Saturday 6 February 2021 marked the International day of Zero Tolerance for Female Genital Mutilation (FGM).
What is FGM?
Female genital mutilation (FGM) comprises all procedures that involve altering or injuring the female genitalia for non-medical reasons and is recognised internationally as a violation of the human rights, the health and the integrity of girls and women.
Who is affected by FGM?
FGM is a universal problem. Globally, some 200 million women or girls have experienced FGM and at least 4 million girls are at risk of undergoing the practice each year. It can happen to any woman or girl from any background regardless of age, race, nationality, social class, financial status or sexuality.
FGM has no health benefits for women or girls. Medical professionals consider the practice to be extremely harmful.
In the UK, when a girl under the age of 16 is subjected to FGM, it is considered to be a form of child abuse. As well as the potential criminal law consequences, parents who arrange for their girls to be subjected to FGM could find that local authorities raise concerns about their fitness to care for their children.
Helping or encouraging FGM in any way is a criminal offence, which you can report to the police. It is a criminal offence whether the procedure/FGM happens in the United Kingdom or abroad.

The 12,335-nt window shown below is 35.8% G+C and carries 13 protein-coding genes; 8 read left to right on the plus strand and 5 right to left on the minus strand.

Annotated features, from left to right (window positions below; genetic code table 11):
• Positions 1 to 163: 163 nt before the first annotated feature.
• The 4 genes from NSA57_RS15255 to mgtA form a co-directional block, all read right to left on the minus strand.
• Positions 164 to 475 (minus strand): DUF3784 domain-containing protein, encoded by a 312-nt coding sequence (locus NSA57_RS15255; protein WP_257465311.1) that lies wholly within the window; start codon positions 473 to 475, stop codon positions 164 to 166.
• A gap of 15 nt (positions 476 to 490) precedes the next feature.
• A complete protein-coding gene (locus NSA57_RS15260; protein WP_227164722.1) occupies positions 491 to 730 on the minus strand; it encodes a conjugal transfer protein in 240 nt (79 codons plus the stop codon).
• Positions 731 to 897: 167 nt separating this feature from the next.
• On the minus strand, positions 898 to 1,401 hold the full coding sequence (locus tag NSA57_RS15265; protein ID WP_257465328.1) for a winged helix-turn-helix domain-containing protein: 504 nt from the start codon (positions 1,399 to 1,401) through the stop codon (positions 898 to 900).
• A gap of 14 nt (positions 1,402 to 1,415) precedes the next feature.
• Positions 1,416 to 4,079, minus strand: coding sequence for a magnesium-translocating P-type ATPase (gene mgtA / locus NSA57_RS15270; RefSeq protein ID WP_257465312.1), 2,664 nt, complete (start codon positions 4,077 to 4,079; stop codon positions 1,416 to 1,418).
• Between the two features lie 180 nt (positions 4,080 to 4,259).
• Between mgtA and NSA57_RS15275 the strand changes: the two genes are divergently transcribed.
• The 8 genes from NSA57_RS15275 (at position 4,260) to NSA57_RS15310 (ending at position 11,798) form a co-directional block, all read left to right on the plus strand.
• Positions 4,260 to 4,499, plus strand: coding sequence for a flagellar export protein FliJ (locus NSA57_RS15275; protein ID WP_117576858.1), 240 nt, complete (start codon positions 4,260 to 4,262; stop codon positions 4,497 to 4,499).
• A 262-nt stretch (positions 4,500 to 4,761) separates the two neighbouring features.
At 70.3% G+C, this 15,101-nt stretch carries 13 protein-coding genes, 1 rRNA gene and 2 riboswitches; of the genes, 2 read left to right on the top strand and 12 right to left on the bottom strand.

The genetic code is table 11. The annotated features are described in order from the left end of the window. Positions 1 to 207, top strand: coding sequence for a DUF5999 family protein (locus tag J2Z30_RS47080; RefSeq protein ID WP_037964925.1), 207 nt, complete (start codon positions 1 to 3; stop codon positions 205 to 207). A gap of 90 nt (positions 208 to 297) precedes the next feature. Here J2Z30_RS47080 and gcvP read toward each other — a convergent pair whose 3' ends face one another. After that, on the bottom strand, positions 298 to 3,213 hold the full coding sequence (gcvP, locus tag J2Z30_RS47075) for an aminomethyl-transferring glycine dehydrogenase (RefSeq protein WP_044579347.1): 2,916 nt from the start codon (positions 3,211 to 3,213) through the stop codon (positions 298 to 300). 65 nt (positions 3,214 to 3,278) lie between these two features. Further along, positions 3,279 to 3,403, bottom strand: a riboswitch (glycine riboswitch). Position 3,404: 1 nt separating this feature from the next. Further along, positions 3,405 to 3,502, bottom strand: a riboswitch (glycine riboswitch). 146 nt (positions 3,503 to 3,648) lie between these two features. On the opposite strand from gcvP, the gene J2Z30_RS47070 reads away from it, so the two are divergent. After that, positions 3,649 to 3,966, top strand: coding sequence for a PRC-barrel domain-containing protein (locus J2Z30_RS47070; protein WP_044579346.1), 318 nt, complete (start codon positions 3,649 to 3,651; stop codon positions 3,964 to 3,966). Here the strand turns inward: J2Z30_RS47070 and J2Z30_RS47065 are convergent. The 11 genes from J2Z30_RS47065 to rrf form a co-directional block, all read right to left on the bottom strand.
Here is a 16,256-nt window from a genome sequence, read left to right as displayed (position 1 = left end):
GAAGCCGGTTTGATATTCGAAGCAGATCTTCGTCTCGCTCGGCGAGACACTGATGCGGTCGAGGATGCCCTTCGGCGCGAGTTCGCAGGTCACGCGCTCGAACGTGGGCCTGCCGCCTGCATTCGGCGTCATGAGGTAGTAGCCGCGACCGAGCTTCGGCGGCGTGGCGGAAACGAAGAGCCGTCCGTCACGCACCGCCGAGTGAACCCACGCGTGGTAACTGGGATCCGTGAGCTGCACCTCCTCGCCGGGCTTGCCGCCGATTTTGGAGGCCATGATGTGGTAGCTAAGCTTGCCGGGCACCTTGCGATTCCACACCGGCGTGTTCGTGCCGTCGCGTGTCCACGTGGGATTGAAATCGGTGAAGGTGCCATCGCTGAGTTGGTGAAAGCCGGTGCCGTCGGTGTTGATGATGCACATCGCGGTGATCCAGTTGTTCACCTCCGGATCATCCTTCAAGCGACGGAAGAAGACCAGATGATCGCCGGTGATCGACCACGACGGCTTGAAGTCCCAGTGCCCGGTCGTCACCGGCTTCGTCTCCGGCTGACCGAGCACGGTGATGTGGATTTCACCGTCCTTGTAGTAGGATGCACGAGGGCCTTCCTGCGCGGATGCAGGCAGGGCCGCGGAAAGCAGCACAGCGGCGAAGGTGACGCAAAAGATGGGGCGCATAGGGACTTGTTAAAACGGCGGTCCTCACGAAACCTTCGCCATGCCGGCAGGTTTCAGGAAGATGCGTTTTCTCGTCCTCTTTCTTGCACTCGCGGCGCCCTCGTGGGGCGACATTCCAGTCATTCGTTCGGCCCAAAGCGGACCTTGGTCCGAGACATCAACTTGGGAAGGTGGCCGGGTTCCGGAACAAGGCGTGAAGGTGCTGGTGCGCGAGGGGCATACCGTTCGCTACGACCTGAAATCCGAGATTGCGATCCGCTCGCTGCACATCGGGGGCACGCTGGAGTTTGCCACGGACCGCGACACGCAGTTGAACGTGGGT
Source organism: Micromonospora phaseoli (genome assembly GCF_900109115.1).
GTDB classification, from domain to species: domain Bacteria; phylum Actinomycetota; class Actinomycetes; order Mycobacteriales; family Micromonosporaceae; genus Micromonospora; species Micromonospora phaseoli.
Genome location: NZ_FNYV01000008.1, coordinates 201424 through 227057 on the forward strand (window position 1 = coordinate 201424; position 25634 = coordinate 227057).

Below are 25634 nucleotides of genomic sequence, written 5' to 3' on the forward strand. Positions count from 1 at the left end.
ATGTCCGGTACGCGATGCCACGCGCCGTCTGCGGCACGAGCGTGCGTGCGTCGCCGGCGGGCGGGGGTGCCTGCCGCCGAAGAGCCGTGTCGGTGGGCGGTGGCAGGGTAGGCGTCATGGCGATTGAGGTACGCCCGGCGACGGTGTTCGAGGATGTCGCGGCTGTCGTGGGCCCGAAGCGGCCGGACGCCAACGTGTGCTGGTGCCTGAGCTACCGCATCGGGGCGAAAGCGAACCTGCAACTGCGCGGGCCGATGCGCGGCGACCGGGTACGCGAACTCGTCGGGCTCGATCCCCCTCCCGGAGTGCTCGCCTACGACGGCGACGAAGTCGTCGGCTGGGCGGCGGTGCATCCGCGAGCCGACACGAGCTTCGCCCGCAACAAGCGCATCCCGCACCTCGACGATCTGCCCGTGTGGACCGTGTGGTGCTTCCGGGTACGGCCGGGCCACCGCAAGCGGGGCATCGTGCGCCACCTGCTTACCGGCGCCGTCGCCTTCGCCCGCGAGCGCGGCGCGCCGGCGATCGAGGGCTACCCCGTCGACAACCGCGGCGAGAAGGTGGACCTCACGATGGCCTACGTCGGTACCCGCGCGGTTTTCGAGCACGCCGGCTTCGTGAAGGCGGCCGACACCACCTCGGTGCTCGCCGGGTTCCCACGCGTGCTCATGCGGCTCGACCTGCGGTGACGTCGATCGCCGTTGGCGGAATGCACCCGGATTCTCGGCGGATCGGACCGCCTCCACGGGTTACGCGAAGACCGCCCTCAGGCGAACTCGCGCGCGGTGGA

You can apply to the civil courts to protect yourself or someone you know from being subjected to FGM.
Female Genital Mutilation Protection Orders
A female genital mutilation protection order (FGMPO) is a protective court order which can forbid a person from doing certain things. For example, if someone is at risk of FGM then an FGMPO can forbid a person from performing FGM, arranging for or encouraging someone else to perform FGM, taking someone out of the country, threats of violence or pressuring someone to agree to a FGM.
The injunction can also require the person named in the order to do certain things, such as provide passports to the court, ensure attendance at school, or present a child for interview with social services at intervals throughout the summer holidays. Essentially the court can make any orders it thinks necessary to protect a female from experiencing FGM.
Can I get a female genital mutilation protection order (FGMPO)?
You can apply for an FGMPO if you have been subjected to FGM or you feel you may be at risk of FGM. The FGM does not have to have occurred for you to gain protection. An FGMPO is a court order containing provisions that can restrict a person’s actions or require them to take certain steps in order to protect you from abuse and to stop the person making arrangements for FGM. This could mean that the order is made against one person or many people who are involved in arranging the procedure.
A local authority or any other person with permission from the court e.g. the police, can also apply.
Who can I get an FGMPO against?
An order can be made against any person in the UK or outside, who is, may be or has been, involved in the FGM in any way. This could be a family member; or someone who you do not know, but is involved in arranging or encouraging the crime. The person’s involvement in the FGM does not have to involve them physically abusing or threatening you, or involve any other type of abuse. The order could be made against a person who is encouraging or advising about the FGM or making practical arrangements such as booking flights to take you to another country for the purpose of FGM/procedure.
If you are concerned that you, or a woman or girl you know may be at risk of female genital mutilation, then please contact us to seek advice from one of our specialist accredited Family law solicitors.